After almost months of investigations, Ohio State University revealed that it is notifying about 760,000 students, professors, and other employees that their names and Social Security numbers may have been stolen. The university will spend $4 million to pay for the investigation and credit-protection services for those who have been affected by the attack, which is one of the largest to hit a university.
In late October, the university discovered suspicious activity on a primary computer server containing Social Security numbers, addresses, birth dates, and names of three quarters of a million people. These included students, faculty, applicants, contractors, and even consultants. Investigators can find no evidence that any of the data was seen, copied, or taken by the hackers. Evidence suggests that they hacked the server to try and use it to launch attacks on businesses and other computers. Still, it is impossible to be sure so Ohio State will offer 12 month credit protection to everyone affected by the hack.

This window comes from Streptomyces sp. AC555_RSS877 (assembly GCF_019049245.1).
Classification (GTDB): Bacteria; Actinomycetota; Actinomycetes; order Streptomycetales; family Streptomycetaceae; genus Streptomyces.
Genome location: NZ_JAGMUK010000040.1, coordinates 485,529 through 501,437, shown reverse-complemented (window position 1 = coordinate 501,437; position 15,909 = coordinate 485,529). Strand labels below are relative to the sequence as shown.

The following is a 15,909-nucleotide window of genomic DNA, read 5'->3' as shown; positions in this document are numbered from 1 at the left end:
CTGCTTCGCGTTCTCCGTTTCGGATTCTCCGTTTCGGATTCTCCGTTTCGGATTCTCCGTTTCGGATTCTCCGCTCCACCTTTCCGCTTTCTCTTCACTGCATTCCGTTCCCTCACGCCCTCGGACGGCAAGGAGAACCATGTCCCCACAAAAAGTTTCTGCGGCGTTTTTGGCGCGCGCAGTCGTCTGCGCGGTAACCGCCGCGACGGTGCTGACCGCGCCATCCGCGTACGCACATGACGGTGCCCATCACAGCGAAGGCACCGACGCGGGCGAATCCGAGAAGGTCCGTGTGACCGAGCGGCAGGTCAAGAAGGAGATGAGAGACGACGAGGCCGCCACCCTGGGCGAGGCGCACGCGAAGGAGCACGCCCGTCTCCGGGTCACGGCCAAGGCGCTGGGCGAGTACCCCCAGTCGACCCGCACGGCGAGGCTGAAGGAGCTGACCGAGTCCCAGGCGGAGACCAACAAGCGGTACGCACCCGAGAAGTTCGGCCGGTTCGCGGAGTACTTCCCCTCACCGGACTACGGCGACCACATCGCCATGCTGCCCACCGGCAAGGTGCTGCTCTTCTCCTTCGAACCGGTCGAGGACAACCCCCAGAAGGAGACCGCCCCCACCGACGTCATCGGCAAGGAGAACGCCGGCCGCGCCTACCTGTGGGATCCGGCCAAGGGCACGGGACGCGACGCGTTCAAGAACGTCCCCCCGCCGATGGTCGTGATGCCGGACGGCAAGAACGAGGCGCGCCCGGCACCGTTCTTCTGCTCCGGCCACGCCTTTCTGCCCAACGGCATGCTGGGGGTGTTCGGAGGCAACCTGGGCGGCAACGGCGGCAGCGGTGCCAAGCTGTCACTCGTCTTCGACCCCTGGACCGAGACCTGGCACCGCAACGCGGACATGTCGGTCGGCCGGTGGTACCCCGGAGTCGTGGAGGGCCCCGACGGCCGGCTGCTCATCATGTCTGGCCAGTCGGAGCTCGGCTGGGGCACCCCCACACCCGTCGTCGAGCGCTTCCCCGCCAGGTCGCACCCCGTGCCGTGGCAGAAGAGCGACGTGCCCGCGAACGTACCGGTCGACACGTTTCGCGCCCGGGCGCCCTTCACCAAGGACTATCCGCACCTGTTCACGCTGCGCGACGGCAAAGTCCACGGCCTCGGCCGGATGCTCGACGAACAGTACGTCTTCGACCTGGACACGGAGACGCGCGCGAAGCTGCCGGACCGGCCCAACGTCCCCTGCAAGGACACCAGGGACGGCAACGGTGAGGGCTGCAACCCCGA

“We regret that this has occurred and are exercising an abundance of caution in choosing to notify those affected,” Provost Joseph A. Alutto told the Columbia Dispatch.
This isn’t the first time Ohio State has been hit with a huge breach. In 2006, hackers gained access to medical information and Social Security numbers of 60,000+ students who had accounts at the Hudson Health Center. Before that, a server attack containing donor and alumni SS information was hacked. 137,000 people were affected by that breach. Granted, Ohio State is not the only university with this problem, but perhaps it should rethink the emphasis it puts on security.
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